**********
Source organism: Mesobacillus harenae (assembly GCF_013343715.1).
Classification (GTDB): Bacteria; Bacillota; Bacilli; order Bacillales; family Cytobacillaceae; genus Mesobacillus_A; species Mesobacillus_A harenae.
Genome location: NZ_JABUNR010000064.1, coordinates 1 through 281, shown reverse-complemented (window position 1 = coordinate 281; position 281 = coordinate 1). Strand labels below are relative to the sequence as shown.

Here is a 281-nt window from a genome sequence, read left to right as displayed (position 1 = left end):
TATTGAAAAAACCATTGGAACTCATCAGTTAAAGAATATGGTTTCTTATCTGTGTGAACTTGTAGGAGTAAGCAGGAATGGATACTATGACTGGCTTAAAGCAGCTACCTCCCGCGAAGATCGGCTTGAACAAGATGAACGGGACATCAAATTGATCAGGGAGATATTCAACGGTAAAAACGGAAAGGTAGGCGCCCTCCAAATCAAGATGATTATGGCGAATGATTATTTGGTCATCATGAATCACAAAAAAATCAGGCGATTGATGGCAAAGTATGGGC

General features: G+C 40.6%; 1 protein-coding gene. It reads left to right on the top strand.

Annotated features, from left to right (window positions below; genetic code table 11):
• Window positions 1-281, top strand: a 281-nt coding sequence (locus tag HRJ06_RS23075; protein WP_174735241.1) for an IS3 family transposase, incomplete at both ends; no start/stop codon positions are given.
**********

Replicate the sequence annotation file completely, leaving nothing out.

Source organism: Mesobacillus harenae (assembly GCF_013343715.1).
Classification (GTDB): Bacteria; Bacillota; Bacilli; order Bacillales; family Cytobacillaceae; genus Mesobacillus_A; species Mesobacillus_A harenae.
Genome location: NZ_JABUNR010000064.1, coordinates 1 through 281, shown reverse-complemented (window position 1 = coordinate 281; position 281 = coordinate 1). Strand labels below are relative to the sequence as shown.

Here is a 281-nt window from a genome sequence, read left to right as displayed (position 1 = left end):
TATTGAAAAAACCATTGGAACTCATCAGTTAAAGAATATGGTTTCTTATCTGTGTGAACTTGTAGGAGTAAGCAGGAATGGATACTATGACTGGCTTAAAGCAGCTACCTCCCGCGAAGATCGGCTTGAACAAGATGAACGGGACATCAAATTGATCAGGGAGATATTCAACGGTAAAAACGGAAAGGTAGGCGCCCTCCAAATCAAGATGATTATGGCGAATGATTATTTGGTCATCATGAATCACAAAAAAATCAGGCGATTGATGGCAAAGTATGGGC

General features: G+C 40.6%; 1 protein-coding gene. It reads left to right on the top strand.

Annotated features, from left to right (window positions below; genetic code table 11):
• Window positions 1-281, top strand: a 281-nt coding sequence (locus tag HRJ06_RS23075; protein WP_174735241.1) for an IS3 family transposase, incomplete at both ends; no start/stop codon positions are given.